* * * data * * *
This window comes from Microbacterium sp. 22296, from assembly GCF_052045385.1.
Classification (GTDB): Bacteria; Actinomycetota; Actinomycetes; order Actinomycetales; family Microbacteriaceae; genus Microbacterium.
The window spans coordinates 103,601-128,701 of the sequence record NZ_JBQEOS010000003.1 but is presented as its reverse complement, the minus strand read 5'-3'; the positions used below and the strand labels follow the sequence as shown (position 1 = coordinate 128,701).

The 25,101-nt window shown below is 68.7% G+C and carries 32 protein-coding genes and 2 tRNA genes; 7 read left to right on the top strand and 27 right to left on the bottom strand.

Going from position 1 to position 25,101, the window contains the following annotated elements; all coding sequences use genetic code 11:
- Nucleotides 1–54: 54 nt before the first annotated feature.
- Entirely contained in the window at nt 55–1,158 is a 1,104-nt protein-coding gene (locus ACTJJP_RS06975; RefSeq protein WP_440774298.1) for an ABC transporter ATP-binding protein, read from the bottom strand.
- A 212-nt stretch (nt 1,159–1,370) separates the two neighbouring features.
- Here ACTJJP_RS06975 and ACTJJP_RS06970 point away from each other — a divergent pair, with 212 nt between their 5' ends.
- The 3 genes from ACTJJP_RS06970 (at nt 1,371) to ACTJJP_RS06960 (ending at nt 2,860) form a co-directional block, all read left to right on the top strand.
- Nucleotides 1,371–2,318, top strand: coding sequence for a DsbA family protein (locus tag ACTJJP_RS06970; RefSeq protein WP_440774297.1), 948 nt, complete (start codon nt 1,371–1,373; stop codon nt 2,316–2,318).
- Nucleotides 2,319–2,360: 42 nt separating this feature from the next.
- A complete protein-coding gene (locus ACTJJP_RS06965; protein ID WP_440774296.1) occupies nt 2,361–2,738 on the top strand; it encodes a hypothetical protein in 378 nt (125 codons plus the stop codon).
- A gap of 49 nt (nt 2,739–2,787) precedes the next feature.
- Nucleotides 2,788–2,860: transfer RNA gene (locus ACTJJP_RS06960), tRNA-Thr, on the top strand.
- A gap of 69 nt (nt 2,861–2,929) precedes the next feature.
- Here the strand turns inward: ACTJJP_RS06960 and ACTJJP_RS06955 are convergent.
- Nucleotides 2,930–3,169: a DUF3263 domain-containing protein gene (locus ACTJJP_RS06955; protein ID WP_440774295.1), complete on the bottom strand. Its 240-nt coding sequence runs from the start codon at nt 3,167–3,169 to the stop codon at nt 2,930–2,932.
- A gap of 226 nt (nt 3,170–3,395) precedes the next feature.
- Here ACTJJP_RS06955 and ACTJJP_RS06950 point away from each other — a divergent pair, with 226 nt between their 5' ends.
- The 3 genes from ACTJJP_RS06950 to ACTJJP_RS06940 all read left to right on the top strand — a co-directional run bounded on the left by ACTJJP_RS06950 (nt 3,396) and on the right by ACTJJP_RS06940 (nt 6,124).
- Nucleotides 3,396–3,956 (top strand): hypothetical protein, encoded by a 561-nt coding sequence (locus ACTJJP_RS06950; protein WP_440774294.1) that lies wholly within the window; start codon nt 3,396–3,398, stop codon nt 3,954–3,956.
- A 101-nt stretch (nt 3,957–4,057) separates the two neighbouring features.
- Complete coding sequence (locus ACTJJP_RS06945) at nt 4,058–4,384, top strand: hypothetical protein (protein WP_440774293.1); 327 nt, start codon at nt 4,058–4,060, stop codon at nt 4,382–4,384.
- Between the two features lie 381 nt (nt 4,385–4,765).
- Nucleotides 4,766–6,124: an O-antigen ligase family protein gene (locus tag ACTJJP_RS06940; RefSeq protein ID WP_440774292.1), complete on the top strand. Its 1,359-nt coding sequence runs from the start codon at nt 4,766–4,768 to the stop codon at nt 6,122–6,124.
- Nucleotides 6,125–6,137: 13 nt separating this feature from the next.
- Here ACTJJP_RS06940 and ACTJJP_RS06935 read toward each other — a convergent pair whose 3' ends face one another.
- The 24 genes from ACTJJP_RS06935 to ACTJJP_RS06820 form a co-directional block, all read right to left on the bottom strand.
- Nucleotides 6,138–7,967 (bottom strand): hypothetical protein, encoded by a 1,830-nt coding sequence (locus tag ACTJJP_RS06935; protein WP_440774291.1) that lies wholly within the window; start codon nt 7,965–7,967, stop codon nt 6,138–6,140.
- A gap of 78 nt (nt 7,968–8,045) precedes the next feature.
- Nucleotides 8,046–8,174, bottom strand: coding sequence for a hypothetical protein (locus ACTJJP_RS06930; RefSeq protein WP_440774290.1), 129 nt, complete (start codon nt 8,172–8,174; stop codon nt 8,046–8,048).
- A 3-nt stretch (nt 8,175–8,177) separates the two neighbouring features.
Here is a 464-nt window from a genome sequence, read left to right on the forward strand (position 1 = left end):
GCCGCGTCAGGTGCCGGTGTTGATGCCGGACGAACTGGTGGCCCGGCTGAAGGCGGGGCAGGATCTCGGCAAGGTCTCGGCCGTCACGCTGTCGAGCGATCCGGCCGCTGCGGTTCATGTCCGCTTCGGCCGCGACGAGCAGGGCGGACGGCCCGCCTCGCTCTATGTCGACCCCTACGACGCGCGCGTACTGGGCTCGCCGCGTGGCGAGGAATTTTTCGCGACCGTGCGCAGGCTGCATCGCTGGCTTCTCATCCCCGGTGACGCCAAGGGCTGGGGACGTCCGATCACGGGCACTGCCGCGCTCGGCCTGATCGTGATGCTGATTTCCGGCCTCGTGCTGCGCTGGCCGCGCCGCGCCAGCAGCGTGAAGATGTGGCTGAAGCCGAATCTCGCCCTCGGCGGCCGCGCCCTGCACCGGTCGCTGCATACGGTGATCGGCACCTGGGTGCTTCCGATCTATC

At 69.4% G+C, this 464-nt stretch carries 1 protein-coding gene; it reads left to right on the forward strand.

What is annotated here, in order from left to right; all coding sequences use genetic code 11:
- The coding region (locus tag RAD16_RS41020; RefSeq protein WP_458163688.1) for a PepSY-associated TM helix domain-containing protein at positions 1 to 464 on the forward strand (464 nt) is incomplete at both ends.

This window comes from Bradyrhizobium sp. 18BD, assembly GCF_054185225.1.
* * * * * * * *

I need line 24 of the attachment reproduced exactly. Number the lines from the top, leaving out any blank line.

- Complete coding sequence (locus ACTJJP_RS06945) at nt 4,058–4,384, top strand: hypothetical protein (protein WP_440774293.1); 327 nt, start codon at nt 4,058–4,060, stop codon at nt 4,382–4,384.